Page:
Kinetic Study of Paper Waste Thermal Degradation

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Department of Mechanical Engineering-Engineering Mechanics


Paper waste generation has been rising in the past decades, with a large amount being landfilled. These paper wastes can be great energy sources after thermal treatment since they are considered carbon neutral. These wastes contain mainly cellulose, hemicellulose, lignin, and some minerals. The thermal decomposition of cellulose, hemicellulose, and lignin have been extensively studied, however, the knowledge of thermal degradation of paper wastes at lower temperatures, which are more practical for industrial applications are still lacking. In this study, paper wastes have been characterized and thermogravimetric analyses were performed from 200°C to 400°C and the char produced were analyzed by nuclear magnetic resonance (NMR) spectroscopy and Fourier-transform infrared (FTIR) spectroscopy. Two kinetic approaches were taken while developing the kinetic model of paper waste thermal degradation: (i) reconstructing the TGA results of paper waste thermal degradation by an additive law of the degradation of cellulose, hemicellulose and lignin; (ii) considering paper waste as one material and develop a multi-step consecutive reaction mechanism that focuses on solid products at different temperatures. It was observed that there are potential interactions between cellulose, hemicellulose and lignin during paper waste degradation. Therefore, the second approach was concluded to be more plausible, and one set of kinetic parameters were determined according to the experimental results at different temperatures. These results provided insights into the degradation kinetic mechanism and solid product distribution of the paper waste. It was found that the first reaction was due to dehydration of cellulose and the 6th and 7th reaction can be attributed to the thermal degradation of lignin. The NMR and FTIR results also validated that the cellulose started degrading at lower temperatures, and lignin degradation became more pronounced at higher temperatures.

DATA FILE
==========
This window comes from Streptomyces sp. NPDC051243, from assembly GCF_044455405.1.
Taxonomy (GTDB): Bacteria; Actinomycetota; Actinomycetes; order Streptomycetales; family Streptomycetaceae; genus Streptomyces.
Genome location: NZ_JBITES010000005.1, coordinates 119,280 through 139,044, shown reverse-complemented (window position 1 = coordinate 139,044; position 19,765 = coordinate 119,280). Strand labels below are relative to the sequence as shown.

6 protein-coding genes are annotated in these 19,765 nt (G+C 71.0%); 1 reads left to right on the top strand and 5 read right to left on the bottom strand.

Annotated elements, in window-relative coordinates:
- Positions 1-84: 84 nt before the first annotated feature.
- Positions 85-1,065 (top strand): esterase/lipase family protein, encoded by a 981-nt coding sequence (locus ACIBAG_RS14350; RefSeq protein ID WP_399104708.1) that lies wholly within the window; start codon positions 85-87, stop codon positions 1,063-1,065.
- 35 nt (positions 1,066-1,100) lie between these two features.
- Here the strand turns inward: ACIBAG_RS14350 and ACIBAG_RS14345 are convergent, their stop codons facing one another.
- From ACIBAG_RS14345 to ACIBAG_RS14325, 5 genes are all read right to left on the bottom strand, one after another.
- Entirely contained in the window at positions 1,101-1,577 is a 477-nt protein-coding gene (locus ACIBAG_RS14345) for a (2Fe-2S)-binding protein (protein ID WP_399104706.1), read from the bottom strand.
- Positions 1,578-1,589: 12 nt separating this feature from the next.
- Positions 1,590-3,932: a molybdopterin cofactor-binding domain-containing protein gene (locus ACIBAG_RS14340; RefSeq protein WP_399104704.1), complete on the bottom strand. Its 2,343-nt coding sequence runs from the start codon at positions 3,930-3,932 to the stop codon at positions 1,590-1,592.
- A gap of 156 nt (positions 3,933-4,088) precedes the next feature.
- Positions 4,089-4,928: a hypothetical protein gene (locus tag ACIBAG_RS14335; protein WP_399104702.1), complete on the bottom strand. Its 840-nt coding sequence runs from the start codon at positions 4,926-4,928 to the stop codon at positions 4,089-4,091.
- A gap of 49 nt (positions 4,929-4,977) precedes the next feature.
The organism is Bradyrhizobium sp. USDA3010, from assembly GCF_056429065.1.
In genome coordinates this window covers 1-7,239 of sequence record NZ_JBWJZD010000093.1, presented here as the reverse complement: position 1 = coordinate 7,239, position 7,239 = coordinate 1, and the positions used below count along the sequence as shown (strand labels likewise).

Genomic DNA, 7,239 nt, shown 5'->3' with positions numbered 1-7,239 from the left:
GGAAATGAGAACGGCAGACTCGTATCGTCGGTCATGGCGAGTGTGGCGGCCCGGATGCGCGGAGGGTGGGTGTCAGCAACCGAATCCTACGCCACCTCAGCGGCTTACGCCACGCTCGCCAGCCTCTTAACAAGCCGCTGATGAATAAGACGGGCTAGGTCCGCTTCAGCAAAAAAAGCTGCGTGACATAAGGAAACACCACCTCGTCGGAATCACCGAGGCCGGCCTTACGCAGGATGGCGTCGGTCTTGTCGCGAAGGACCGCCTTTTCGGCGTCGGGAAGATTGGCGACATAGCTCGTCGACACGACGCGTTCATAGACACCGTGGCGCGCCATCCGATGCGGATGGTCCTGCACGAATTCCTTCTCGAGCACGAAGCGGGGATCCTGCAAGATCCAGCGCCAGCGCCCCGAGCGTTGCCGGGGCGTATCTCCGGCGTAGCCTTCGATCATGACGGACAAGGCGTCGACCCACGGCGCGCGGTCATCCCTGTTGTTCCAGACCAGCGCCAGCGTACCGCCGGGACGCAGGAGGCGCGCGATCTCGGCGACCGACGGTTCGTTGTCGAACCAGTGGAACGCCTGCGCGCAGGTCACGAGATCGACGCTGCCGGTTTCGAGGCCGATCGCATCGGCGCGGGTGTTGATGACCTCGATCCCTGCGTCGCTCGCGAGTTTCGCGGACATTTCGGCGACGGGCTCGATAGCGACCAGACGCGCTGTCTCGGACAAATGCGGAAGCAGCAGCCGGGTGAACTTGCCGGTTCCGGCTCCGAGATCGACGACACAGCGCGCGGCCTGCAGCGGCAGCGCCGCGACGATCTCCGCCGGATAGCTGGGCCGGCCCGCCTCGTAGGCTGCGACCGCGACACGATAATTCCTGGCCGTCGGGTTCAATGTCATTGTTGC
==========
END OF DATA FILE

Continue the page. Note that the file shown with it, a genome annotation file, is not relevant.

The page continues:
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Polymer Degradation and Stability